Design solutions that can adapt to new demands without heavy investment required are just as essential to the success of the iPad as they are to today’s workplace. As designers, we are able to alter the physical environment through the use of cost-effective solutions, while still satisfying a client’s need for personalization and diversity. These solutions are balanced against a greater investment in sophisticated architecture and infrastructure, which anticipates and plans for the evolution of future business needs.
For example, an iPad may cost more upfront than a textbook, but over the course of a college education it will easily prove to be a more valuable investment. Up-to-date information is provided in a more sustainable, accessible way than a traditional textbook, so that the owner always has the latest information in hand and can stay a cut above the competition.
Recognizing a similar need for product differentiation and a boost in mobile software development, our client at AT&T asked for a highly adaptable workshop-lab-incubator space. In the new AT&T Foundry, employees can easily reconfigure the workspace through means such as sliding panels with writable surfaces and untethered work components, such as desks with wheels that can be moved anywhere.
The performance results, as Peter Hill, vice president of innovation at AT&T, explains, speak for themselves. “A common comment from visitors is simply, ‘I want to work here.’”
As the speed of business continues to accelerate and more information is required to make informed decisions, content connectivity will play an even more critical role in the success of the workplace. The ability
to get ideas out fast and collaborate in interactive ways is emerging as a true differentiator in the race for innovation. Many of today’s workplaces demonstrate an understanding of “information persistence,” but do not ultimately allow information and ideas to come together via the multiple mediums that support employees transitioning between handheld devices, surfaces and/or rooms while at work. Therefore, users cannot yet make the real choice.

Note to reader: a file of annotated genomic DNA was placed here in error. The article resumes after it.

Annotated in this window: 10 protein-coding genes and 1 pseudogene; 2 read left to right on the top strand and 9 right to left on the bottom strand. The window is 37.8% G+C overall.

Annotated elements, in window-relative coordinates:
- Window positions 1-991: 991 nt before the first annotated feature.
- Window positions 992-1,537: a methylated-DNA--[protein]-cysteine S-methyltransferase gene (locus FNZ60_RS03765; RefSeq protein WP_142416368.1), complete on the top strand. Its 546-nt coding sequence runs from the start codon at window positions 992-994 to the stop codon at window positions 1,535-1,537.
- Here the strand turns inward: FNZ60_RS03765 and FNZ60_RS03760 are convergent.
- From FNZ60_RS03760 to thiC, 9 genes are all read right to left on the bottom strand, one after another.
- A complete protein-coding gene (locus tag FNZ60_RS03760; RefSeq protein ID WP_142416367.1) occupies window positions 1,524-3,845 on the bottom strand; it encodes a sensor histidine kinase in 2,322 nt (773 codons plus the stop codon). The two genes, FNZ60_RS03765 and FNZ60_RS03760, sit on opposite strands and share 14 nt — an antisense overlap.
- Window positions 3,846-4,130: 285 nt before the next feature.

The iPad already provides the user with the ability to effortlessly create and distribute ideas virtually, and often physically. If the smarter workplace can respond in the same way, the potential for success is limitless. We’ve recently seen this formula for success take shape at Plantronics, a global audio technology company, who challenged us to transform their workplace in Santa Cruz to better align with their new branding initiative, “Simply Smarter Communication.”
They envisioned an open and collaborative work environment that would employ sustainable strategies, address mobility and technology integration, and allow work to happen anywhere at anytime. The Gensler design team responded with a fully free-address environment, removing set desks and incorporating technology to support a seamless workflow. Now, employees are encouraged to work wherever in the office they need to or to work from home.
In short, the smarter workplace is not just smart in its solutions, or hip and sleek in its design. It’s a gateway to innovation. It’s un-prescribed and ever-evolving. It’s up to the user to shape and define it, and as such, it becomes a true embodiment of the culture of an organization. With that, it’s intuitive, responsive and adaptable.
Through engaging layouts, interactive settings and immersive environments, today’s successful workplace has become an authentic reflection of the workforce and its spirit—ultimately driving forward the mission of the company and its business. No instructions required there.
Amanda Carroll is a senior associate and workplace practice area leader in Gensler’s New York City office.